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Retired general: U.S. can’t stop Iran from making nukes
Question of the Day
A former high-ranking military official says the U.S. does not have the ability to stop Iran from developing nuclear weapons.
"If they [Iranians] have the intent, all the weapons in the world are not going to change that," retired Marine Corps Gen. James Cartwright, former vice chairman of the Joint Chiefs of Staff, said late Thursday.
Speaking at the Center for Strategic and International Studies in Washington, D.C., Gen. Cartwright also said that Israel will not be able to stop Iran from developing nuclear weapons, even if the Jewish state attacks the Islamic republic's atomic sites.
"They can slow it down. They can delay it, some estimate two to five years. But that does not take away the intellectual capital," he said.
Gen. Cartwright's assessment differs markedly from that of Defense Secretary Leon Panetta, who has said the U.S. will not allow Iran to develop atomic weapons.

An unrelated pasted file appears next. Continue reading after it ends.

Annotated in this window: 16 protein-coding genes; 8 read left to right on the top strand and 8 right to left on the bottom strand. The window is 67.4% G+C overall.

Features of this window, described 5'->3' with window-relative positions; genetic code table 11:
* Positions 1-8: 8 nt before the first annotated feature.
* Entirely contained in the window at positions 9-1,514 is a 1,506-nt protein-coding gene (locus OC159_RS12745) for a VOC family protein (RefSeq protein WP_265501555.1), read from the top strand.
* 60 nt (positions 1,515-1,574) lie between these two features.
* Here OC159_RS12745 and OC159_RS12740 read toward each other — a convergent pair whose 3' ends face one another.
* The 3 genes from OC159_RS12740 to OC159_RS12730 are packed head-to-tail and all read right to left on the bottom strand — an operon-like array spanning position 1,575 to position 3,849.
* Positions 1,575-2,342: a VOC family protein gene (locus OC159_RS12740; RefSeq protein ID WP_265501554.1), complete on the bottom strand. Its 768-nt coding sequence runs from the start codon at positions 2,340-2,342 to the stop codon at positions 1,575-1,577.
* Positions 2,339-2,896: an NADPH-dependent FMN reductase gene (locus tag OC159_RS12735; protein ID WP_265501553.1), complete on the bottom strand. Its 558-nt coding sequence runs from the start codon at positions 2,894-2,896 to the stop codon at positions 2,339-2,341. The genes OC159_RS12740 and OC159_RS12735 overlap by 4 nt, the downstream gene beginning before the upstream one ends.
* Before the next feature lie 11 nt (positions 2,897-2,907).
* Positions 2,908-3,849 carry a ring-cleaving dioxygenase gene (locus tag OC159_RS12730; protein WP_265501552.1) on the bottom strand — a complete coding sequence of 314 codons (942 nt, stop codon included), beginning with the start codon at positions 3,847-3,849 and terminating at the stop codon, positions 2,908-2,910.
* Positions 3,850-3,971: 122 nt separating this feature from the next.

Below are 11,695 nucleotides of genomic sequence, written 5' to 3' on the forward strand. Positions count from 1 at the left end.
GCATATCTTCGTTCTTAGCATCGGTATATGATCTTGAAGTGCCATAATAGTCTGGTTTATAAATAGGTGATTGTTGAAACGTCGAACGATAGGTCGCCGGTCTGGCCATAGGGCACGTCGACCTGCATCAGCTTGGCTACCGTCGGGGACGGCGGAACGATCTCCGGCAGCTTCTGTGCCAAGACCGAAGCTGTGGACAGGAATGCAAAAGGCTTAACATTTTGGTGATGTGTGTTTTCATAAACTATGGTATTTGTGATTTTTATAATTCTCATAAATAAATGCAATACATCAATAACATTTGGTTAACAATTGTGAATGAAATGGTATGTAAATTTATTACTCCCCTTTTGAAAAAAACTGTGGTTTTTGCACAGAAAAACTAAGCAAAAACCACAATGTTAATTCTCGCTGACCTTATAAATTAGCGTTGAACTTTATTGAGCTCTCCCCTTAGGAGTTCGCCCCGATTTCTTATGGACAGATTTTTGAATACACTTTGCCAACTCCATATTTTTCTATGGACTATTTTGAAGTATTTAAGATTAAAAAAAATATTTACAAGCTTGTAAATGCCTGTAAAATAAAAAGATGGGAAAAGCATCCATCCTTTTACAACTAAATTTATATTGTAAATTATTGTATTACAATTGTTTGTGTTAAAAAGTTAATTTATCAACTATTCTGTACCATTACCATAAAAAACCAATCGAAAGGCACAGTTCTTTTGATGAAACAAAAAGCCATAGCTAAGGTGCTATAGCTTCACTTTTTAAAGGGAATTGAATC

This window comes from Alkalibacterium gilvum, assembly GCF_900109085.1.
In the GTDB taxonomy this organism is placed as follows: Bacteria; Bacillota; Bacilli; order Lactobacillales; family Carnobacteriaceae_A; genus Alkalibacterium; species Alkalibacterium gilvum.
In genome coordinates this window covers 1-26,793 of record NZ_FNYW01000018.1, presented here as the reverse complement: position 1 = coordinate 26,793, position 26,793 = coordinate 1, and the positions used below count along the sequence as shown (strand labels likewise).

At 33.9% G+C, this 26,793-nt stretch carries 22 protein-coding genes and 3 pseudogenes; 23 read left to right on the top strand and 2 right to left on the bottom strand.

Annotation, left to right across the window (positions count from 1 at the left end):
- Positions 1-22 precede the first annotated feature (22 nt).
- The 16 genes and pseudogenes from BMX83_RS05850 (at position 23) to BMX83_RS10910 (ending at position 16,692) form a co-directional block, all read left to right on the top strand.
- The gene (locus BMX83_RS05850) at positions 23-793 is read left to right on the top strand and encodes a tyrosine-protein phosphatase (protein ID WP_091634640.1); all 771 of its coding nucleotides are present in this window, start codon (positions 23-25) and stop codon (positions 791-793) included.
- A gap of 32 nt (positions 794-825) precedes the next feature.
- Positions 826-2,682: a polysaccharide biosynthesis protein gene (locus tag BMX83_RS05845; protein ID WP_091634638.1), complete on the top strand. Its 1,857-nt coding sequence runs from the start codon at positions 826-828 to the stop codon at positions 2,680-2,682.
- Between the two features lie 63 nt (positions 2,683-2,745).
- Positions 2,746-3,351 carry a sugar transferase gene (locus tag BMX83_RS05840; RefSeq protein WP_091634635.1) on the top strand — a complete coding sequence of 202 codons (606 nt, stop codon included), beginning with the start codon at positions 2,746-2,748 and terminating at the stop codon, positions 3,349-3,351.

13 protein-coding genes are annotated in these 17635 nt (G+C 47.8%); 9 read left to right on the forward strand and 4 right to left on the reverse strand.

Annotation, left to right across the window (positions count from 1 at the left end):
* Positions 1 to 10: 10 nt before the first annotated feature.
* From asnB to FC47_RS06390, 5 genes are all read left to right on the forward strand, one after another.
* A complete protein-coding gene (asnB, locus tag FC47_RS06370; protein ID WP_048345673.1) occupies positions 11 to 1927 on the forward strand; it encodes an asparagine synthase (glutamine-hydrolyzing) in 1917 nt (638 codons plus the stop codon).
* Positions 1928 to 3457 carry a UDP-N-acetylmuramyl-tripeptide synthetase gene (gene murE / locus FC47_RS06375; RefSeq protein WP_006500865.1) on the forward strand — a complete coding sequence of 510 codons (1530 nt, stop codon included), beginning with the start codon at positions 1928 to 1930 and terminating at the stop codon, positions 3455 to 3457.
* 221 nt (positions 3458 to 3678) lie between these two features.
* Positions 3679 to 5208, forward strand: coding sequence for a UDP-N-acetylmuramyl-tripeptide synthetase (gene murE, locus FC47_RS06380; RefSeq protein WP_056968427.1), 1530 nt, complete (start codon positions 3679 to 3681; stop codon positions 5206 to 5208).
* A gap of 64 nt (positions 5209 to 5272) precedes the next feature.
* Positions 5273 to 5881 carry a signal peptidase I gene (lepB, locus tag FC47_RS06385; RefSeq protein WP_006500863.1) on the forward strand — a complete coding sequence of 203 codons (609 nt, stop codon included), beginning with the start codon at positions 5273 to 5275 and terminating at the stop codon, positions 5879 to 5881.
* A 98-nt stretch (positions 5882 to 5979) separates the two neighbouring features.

The U.S.' "red line to Iran is: Do not develop a nuclear weapon. That's a red line for us," Mr. Panetta said last month on CBS' "Face the Nation."
The U.S., Israel and the European Union suspect that Iran is trying develop nuclear weapons, but the Islamic republic repeatedly has said its atomic research is geared only toward peaceful, civilian uses.
Israeli leaders reportedly have been considering a military strike on Iranian facilities to disrupt the country's nuclear program.
Gen. Cartwright and retired Navy Adm. William Fallon, also speaking Thursday at the Center for Strategic and International Studies, said they would not advise the Obama administration to take military action against Iran.
"I don't see a lot of value in going in," said Gen. Cartwright.
"It's certainly not a preferred option," said Adm. Fallon, former commander of U.S. Central Command. "No one that I'm aware of thinks there's a real positive outcome of a military strike."
© Copyright 2014 The Washington Times, LLC. Click here for reprint permission.
About the Author
Kristina Wong is a national security reporter for The Washington Times, covering defense, foreign policy and intelligence affairs. She can be reached at firstname.lastname@example.org.
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